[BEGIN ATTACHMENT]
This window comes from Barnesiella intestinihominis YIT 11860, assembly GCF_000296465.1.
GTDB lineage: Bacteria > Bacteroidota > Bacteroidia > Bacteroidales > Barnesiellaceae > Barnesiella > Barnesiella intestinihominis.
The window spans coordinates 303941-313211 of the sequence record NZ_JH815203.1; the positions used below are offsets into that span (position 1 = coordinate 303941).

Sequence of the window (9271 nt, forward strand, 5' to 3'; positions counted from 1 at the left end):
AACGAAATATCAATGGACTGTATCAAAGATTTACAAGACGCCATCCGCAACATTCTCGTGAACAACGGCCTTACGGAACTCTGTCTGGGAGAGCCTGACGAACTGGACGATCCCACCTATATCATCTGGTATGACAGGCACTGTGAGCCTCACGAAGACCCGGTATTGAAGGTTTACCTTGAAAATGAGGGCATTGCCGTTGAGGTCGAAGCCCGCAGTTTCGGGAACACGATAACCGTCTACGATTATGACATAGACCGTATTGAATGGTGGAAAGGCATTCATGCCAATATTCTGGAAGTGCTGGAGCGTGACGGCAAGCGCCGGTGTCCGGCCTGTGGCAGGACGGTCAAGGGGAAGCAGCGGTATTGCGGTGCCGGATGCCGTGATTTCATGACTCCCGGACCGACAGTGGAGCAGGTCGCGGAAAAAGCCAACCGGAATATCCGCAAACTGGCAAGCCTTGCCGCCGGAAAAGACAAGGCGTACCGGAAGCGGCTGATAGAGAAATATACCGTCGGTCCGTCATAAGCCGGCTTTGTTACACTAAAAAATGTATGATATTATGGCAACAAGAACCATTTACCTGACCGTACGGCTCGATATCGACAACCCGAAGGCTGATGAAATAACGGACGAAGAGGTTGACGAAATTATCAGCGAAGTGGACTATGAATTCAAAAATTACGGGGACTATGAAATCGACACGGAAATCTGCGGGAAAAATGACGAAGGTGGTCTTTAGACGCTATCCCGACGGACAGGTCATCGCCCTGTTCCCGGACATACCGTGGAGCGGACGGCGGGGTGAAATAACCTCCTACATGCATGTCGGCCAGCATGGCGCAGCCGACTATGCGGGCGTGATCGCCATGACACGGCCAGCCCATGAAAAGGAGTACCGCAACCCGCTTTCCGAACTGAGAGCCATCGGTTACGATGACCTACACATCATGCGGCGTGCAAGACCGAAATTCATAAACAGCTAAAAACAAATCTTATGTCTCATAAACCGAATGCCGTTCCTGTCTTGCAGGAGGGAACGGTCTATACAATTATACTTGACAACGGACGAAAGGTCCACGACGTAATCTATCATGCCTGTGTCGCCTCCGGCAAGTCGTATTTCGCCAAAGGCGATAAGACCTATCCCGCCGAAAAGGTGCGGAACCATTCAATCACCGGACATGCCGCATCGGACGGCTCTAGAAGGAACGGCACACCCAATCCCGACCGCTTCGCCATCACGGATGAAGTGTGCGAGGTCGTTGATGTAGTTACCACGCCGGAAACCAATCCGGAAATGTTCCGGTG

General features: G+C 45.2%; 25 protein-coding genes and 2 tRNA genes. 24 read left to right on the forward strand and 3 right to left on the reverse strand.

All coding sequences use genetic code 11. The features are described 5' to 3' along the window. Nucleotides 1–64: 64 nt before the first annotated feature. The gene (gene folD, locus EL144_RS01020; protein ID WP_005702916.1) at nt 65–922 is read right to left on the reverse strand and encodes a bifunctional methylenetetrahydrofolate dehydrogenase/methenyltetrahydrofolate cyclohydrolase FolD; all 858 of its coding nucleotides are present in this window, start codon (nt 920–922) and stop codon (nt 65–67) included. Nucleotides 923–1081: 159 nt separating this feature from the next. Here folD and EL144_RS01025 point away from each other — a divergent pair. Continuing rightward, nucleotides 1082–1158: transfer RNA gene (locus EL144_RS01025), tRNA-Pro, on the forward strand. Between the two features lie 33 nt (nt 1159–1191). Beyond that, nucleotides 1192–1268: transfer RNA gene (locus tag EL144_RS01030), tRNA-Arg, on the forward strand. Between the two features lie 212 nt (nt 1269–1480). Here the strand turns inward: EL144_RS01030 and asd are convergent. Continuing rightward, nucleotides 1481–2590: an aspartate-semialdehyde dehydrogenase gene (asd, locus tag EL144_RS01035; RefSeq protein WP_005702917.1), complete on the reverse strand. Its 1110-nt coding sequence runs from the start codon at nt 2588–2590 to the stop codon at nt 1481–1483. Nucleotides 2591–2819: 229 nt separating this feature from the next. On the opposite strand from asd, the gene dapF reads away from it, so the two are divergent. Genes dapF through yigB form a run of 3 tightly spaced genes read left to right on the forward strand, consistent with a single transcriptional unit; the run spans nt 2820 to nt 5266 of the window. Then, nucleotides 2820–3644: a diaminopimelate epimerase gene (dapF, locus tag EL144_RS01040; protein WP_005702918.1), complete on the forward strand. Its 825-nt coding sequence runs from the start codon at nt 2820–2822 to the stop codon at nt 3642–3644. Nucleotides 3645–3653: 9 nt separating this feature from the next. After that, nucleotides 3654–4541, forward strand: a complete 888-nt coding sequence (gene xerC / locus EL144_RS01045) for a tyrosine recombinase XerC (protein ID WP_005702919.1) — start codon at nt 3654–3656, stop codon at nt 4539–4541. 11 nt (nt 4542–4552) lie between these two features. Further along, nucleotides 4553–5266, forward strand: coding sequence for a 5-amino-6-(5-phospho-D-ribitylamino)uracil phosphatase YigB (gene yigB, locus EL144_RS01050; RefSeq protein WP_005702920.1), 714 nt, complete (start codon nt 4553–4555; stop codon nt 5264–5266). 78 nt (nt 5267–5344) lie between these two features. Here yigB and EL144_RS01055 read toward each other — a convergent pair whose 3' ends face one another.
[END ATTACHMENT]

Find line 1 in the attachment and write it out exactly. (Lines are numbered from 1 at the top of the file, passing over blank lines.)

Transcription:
This window comes from Barnesiella intestinihominis YIT 11860, assembly GCF_000296465.1.